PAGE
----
A British journalist examines the long, troubled romance between Hollywood and America’s political capital.
Stanley (The Crusader: The Life and Tumultuous Times of Pat Buchanan, 2012, etc.) probably meant well with this name-dropping argument that glamorous movie star activism is the key to understanding arcane Washington, D.C., politics. Unfortunately, this poorly sourced, facetious narrative is more indicative of the author’s politics than the nation’s. You have to give him credit for coverage, in that he goes all the way back to old-school Hollywood to examine how moguls like Louis B. Mayer and the Warner brothers traded popularity for political gain. From there, Stanley resurrects the well-worn stories of the Rat Pack’s support of John F. Kennedy and the plethora of celebrities who supported Sen. George McGovern’s spectacularly unsuccessful bid to defeat Richard Nixon, as well as a glancing blow at Arnold Schwarzenegger’s tenure as governor of California: “If only life was more like the movies,” the author writes, summarizing California’s monetary woes. However, most of the book tends to skew toward modern political movements, largely focused on President Barack Obama. In the opening chapter, the author poses the candidate as Batman versus a Mitt Romney as the villain Bane, and he includes an introductory dissection of the infamous “empty chair” incident instigated by that rare celebrity conservative Clint Eastwood at the Republican National Convention, which lends itself to a discussion later on of the cowboy mythology popularized by Ronald Reagan and others. Criticisms of TV shows like The West Wing (an idealized liberal White House) and Modern Family (Hollywood’s so-called gay agenda) come off even more poorly than their celebrity-studded film counterparts. Elsewhere, Stanley shoehorns in references to franchises like Twilight and Harry Potter with little political relevance.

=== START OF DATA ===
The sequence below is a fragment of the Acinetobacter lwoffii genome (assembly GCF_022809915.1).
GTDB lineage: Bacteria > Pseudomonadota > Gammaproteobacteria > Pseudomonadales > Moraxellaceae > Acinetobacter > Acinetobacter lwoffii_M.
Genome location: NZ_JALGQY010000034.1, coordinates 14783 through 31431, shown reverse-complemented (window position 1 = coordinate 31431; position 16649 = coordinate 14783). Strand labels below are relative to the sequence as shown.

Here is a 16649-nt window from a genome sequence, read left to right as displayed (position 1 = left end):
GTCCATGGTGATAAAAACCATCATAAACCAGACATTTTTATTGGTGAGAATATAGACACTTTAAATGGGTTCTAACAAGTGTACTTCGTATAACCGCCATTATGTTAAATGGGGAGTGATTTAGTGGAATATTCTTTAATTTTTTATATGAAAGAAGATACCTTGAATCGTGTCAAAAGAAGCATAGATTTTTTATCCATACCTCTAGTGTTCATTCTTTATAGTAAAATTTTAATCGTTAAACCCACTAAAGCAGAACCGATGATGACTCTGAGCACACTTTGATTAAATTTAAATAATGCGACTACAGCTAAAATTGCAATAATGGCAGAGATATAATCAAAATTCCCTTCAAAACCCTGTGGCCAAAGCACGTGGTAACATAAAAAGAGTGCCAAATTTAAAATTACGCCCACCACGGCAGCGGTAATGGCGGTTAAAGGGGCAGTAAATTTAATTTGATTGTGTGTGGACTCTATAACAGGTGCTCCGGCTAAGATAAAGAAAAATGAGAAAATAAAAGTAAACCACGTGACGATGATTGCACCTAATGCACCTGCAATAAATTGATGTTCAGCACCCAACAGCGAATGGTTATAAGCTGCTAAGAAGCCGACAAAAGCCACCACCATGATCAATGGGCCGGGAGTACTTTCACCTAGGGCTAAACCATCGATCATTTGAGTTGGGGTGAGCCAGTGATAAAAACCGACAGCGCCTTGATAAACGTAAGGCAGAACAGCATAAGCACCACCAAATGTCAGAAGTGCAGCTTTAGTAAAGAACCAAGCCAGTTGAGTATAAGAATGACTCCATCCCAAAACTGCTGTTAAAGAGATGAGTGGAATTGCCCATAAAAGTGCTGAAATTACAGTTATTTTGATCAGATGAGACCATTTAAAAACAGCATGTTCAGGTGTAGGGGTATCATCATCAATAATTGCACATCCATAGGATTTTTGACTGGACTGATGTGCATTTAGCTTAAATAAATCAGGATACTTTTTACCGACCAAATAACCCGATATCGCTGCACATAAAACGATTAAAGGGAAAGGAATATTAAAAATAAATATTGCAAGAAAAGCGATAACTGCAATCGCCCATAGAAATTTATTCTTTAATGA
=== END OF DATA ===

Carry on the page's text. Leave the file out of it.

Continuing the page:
A superficial and unconvincing account that does little to inform readers of the dangers of political reciprocity.